Weir Hill and Bánh Xèo
What I didn’t mention in the previous post is what we did after we finished our outings: we ate bánh cuốn. This is one of Yen’s favorite dishes (he has a lot of “favorites” generally depending on what’s in front of him at the moment). The joke with bánh cuốn in particular is that when his mom was pregnant with him, she craved it when she lay down to sleep at night. You could say, then, that it’s inherently part of him to want this dish.
It’s not a dish that people make at home. Basically it’s a very light, stretchy, chewy rice crepe that’s filled with ground meat and wood ear mushrooms, then eaten with a particular type of Vietnamese ham and vegetables – and dipped in nước mắm pha, of course. The crepes are actually made by stretching fabric over a special pot, and then steaming the thin batter on the fabric. You’ve got to have a special pot, a special implement for placing and then removing the crepe, and just the right touch. So you can imagine that these aren’t made at home. Mostly we buy them from shops in Dorchester, but you can also find adorable old Vietnamese ladies who make them in their homes and sell them generally about $6/pound – if you know where to look and if you can order from them in Vietnamese.
Anyway, we got to talking about Yen’s other favorites, things we actually could make at home. And bánh xèo came up. The more we talked about it, the more I got it into my head that I need to learn to make it. I read some recipes (such as the one linked above), and decided that it wasn’t going to be impossible. I woke Yen up in the morning and announced I was going to H-Mart (Korean grocery store nearby) early to beat the crowd. He rubbed his eyes and offered to come along to make sure I got everything right.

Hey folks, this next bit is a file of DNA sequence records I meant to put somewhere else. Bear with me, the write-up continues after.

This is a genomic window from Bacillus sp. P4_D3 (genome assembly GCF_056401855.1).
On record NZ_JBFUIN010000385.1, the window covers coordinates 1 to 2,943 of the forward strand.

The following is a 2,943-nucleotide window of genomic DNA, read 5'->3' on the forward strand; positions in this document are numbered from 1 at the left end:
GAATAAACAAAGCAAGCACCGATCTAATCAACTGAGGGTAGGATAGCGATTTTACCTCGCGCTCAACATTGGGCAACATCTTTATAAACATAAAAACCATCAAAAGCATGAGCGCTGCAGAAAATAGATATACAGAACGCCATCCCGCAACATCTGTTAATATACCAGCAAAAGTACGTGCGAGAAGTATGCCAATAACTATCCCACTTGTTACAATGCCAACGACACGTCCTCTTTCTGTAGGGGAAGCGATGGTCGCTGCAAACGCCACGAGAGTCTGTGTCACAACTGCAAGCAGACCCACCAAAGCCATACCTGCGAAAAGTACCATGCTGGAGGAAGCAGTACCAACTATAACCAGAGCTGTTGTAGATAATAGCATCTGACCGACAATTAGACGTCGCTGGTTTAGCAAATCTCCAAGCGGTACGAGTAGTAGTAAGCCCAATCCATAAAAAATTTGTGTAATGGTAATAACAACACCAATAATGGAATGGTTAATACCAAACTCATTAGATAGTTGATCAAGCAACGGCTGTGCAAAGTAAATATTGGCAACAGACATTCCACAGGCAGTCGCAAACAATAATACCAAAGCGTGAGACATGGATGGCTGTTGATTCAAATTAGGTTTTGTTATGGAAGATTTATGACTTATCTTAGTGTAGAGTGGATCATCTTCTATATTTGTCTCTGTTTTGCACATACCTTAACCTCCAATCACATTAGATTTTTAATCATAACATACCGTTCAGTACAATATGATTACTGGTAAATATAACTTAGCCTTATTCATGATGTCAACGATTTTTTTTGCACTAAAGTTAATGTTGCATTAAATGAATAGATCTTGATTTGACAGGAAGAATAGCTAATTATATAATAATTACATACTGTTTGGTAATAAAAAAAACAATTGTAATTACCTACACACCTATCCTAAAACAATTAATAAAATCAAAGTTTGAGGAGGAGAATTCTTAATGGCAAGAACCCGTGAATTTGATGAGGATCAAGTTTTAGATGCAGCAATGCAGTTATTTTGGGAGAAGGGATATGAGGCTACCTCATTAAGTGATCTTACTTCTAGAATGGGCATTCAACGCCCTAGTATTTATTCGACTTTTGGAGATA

It was a production making these! We made some adjustments, including using ground turkey instead of pork butt. We both agreed that this is a permanent change now, because not only does it make the whole thing lower calorie, but it also means the meat chunks are smaller and easier to deal with while eating. We also added in some squid slices to make Yen happy, as well as a few mushrooms we had on hand. One recipe suggested only putting the fillings on one side of the pan in order to make flipping easier, and we also decided that technique is a keeper. And so see below, one of the beautiful bánh xèo we made.
What’s next to it? That’s the nước mắm pha with pickled leeks, which Yen absolutely loves. He slipped them into the basket along with grass jelly (which I’ve decided I’m not ever eating again, at least not until we get into a post-apocalyptic future and we’re all living on seaweed).
Why does the pancake have lettuce and herbs next to it? Well, how you eat these crepes is you cut them into chunks (“strips” might be a better word), then roll them up in a big lettuce leaf with mint, Thai basil (if you have some, which we didn’t), and tia to, and then dip it all in the nước mắm pha.
And then, full to the brim, we decided we had better get some exercise. We got in the car and I promptly fell asleep. I woke up to find myself in Andover, where Yen was getting out of the car in order to photograph Philips Andover Academy.
He got back in the car and I shook myself awake, and we headed on up to the oldie but goodie, Weir Hill. Of course, along the way we stopped for one more photo. Quickly.
Here I am doing Kate Pose, which is a hiking pose, not a yoga pose. Check out my bare arms and Yen’s jacket tied around my waist. Beautiful, beautiful early Fall weather.
Here’s Yen quickly checking out the reservoir while there are no dogs around. Even though it’s a reservoir, the place is always crawling with dogs going for a quick little dip. They always look so happy.
New since my last visit is this nice fence running along much of the trail. I imagine it’s to cut down on erosion and the aforementioned doggie paddling.
Here’s the fence without any humans. Loads of fence photos, eh?
This photo is Yen showing me a technique for the bokeh effect, of which I’m a huge fan.
I’ve always admired this house perched on the edge of the reservoir.
I tried to get Yen to climb out onto this branch, and he just wasn’t interested. So off I went. Slowly, slowly.
This photo was a mistake, I think, but when we looked at it after, we both really liked the colors. Fall is definitely coming, people. Get your hiking boots ready.
More bokeh! I think he’s got it down.